The Interior of Alaskan Life 4: Tolovana Hot Springs, so close yet so far away.

The first thing that comes to  mind when planning a trip to Tolovana Hot Springs, Alaska is soaking in the incredible natural, hot water with good company.  The second thing is weather and the ~11 mile trail that leads to the cabins.

A trip to Tolovana Hot Springs, Alaska is always unforgettable.  Not just because you have an incredible time soaking up the waters in the wilds of Interior Alaska but the trip in or out might, to employ an overused term, be described as epic. Whether it’s losing the trail because of a white-out, a broken snow machine, broken ski, frozen body part, dog got caught in a trap, snow machine won’t start, or the car won’t start, something seems to happen. We expect it and we plan for it. The trail also holds an amazing view.  Looking south across Minto Flats, then the Tanana Flats up to the Alaska Range and, the big one, Denali inspires awe to say the least.

A group of nine of us met for breakfast at local greasy spoon before setting off on the 2.5 hour drive to the trail head.  Weather seemed good, 9 below zero.  It had been 30-40 below zero the week leading up to the trip with everybody waiting to see who would be the first to fold and not go. At the trail head it was 17 below and the wind was howling.  Winds are typically high at the trail head this time of year and the day length is roughly four hours.
Alaska travel

Various forms of transport get people from the road to the cabins. I have skied most years myself.  This year I would be on snow machine as were two others.  We knew from the trail report that there would be little snow so most people planned on walking, but one rode a “fat” bike (mountain bike modified with large tires).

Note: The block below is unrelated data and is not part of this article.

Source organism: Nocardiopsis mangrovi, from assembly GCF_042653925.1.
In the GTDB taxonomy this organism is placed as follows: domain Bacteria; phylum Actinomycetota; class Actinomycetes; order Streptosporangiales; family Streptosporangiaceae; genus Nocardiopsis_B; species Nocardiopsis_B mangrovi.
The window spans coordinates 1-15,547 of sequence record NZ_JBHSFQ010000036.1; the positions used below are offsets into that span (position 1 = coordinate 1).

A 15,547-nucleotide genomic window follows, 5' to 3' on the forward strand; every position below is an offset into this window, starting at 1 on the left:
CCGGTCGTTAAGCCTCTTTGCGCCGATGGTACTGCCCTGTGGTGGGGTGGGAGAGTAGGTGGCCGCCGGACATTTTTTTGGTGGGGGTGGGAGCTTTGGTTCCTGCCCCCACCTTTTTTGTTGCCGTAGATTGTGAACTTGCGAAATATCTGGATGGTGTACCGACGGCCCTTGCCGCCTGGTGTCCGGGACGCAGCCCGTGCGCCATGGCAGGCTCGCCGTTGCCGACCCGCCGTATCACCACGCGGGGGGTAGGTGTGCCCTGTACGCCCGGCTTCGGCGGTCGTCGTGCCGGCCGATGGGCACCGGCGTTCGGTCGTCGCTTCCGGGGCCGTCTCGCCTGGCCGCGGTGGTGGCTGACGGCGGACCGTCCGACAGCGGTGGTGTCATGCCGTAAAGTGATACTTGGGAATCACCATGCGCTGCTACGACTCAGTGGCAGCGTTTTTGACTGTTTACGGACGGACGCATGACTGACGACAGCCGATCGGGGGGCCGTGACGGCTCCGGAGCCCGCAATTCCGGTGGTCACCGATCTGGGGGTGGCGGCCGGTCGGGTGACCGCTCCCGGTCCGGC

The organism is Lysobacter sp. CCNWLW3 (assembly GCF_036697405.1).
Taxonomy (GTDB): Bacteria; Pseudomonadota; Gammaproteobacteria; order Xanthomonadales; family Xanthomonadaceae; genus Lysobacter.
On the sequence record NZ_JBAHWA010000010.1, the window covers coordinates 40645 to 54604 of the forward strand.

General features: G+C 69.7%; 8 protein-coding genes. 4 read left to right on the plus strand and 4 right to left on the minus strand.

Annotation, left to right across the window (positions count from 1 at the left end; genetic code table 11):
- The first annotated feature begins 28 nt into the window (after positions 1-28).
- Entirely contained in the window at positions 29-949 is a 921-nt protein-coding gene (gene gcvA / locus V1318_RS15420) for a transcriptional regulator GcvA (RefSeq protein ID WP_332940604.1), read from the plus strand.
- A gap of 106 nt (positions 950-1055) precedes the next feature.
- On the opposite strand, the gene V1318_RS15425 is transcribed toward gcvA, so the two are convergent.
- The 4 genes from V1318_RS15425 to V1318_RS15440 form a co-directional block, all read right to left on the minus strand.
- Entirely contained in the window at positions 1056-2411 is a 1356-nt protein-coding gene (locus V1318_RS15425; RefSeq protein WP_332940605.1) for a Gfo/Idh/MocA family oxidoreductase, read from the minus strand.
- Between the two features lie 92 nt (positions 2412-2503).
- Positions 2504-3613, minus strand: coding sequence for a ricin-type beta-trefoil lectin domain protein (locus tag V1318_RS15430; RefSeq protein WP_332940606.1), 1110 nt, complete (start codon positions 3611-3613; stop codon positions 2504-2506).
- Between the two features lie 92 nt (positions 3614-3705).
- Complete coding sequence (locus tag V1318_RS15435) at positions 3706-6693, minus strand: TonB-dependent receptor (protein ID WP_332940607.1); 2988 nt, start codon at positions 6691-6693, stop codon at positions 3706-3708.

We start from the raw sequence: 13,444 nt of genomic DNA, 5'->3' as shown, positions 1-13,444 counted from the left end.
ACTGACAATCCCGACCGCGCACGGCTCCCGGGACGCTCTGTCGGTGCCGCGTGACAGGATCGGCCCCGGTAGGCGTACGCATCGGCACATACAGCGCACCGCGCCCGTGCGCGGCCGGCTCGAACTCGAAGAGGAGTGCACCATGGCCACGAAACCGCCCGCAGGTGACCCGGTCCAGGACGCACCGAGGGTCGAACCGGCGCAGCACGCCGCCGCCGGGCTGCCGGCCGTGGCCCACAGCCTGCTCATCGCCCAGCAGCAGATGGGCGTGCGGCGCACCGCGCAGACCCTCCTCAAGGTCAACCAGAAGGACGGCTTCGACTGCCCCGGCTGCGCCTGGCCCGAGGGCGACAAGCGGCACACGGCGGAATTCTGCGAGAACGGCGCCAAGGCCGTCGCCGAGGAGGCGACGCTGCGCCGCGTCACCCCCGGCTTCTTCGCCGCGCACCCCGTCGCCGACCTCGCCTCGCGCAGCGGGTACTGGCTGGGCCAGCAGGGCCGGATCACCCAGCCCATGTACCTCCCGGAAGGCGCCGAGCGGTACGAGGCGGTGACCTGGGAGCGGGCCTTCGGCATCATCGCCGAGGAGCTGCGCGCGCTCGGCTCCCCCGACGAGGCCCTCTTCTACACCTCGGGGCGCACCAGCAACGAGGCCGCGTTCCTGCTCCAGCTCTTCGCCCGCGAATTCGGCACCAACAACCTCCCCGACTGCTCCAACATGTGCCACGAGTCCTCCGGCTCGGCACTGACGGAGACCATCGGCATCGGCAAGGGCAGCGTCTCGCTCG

winter tours in Alaska

The three of us with machines hauled all the gear while those on foot carried only extra clothes and food. Not every trip out to Tolovana Hot Springs has snow machine support and under those circumstances it’s typical to load that gear in a sled and drag it. Anyhow, the view was staggering.

Sawtooth Mountain, Alaska

Sunset over Denali

The three of us on machines arrived first, naturally, unloaded gear, fetched water, and lit fires in the three cabins. After a beer we decided to head back and see how the hikers were faring becasue..who knows.  Our resident biker was already in camp.  The walkers were all fine except for one dog that had a hard reaction to the cold.  He was ushered by machine back to camp.

Snow machine tours Alaska

The trail to Tolovana is a small section of the Dunbar Trail that runs between Fairbanks and Livengood.  This trail was originally cut by the first Caterpillar to arrive in Alaska in 1911. Word had gotten out in Fairbanks that there was gold up around Tolovana and Livengood so many men set out for them thar hills to strike it rich. Transportation and shipping were extremely difficult in that era so a couple guys bought that caterpillar and agreed to cut trail. Their final product opened up Alaska even further and continued to see high use through the years.

Tolovana Hot Springs, December 7 at 930AM

The other chore, really the first thing to do after arriving at the springs is to pull the cold hoses out so the water gets good and hot for the first soak. The hoses literally run from the source hot water seeping from the hillsides and the cold water from the creek. We had incredibly strong winds which really whisked away a fair amount of that heat so our first soak was “on the low end of perfect”, I believe is what Jeremy called it.

Tolovana Hot Springs, December 7 at 11AM

But you cannot beat a cup of coffee while sitting in the hot waters at 10:30 in the morning watching the sunrise. The second soak was a success.

Denali National Park

Sunset the second day of the trip.  That is Denali (aka Mt. McKinley of Denali National Park) on the left.

Alaska Travel

Same position minutes later with no zoom.  Minto flats is to the right of the sun.

Thanks for having a look at The Interior of Alaskan Life.  It’s a good one. See us on Facebook or even Twitter. Next week we’ll be back in Colombia if uploading time permits and then on to the Galápagos Islands .

IMG_0060Post tub activities…